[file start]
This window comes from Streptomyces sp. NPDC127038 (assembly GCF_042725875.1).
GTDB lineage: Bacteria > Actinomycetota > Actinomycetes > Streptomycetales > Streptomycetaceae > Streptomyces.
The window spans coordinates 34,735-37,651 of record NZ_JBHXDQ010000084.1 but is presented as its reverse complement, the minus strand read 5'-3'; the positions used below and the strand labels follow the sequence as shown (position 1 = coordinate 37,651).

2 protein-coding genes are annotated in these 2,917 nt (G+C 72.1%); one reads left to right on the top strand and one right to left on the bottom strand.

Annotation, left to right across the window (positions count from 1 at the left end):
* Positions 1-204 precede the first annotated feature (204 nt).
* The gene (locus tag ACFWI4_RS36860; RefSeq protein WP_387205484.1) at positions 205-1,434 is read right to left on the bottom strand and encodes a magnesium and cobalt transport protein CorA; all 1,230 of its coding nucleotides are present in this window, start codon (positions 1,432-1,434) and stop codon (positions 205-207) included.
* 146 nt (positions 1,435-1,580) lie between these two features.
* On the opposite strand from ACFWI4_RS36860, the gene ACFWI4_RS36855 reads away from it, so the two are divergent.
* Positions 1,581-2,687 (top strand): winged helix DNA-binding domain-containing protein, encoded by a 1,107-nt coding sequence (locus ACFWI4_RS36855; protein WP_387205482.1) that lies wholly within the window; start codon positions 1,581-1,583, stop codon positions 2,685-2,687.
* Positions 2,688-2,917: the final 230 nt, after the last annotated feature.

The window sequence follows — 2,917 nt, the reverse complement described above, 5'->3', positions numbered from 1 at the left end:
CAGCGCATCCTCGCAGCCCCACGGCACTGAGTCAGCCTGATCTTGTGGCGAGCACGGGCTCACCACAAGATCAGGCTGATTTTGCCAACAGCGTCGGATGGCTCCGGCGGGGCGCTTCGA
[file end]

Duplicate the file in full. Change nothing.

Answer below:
This window comes from Streptomyces sp. NPDC127038 (assembly GCF_042725875.1).
GTDB lineage: Bacteria > Actinomycetota > Actinomycetes > Streptomycetales > Streptomycetaceae > Streptomyces.
The window spans coordinates 34,735-37,651 of record NZ_JBHXDQ010000084.1 but is presented as its reverse complement, the minus strand read 5'-3'; the positions used below and the strand labels follow the sequence as shown (position 1 = coordinate 37,651).

2 protein-coding genes are annotated in these 2,917 nt (G+C 72.1%); one reads left to right on the top strand and one right to left on the bottom strand.

Annotation, left to right across the window (positions count from 1 at the left end):
* Positions 1-204 precede the first annotated feature (204 nt).
* The gene (locus tag ACFWI4_RS36860; RefSeq protein WP_387205484.1) at positions 205-1,434 is read right to left on the bottom strand and encodes a magnesium and cobalt transport protein CorA; all 1,230 of its coding nucleotides are present in this window, start codon (positions 1,432-1,434) and stop codon (positions 205-207) included.
* 146 nt (positions 1,435-1,580) lie between these two features.
* On the opposite strand from ACFWI4_RS36860, the gene ACFWI4_RS36855 reads away from it, so the two are divergent.
* Positions 1,581-2,687 (top strand): winged helix DNA-binding domain-containing protein, encoded by a 1,107-nt coding sequence (locus ACFWI4_RS36855; protein WP_387205482.1) that lies wholly within the window; start codon positions 1,581-1,583, stop codon positions 2,685-2,687.
* Positions 2,688-2,917: the final 230 nt, after the last annotated feature.

The window sequence follows — 2,917 nt, the reverse complement described above, 5'->3', positions numbered from 1 at the left end:
CAGCGCATCCTCGCAGCCCCACGGCACTGAGTCAGCCTGATCTTGTGGCGAGCACGGGCTCACCACAAGATCAGGCTGATTTTGCCAACAGCGTCGGATGGCTCCGGCGGGGCGCTTCGA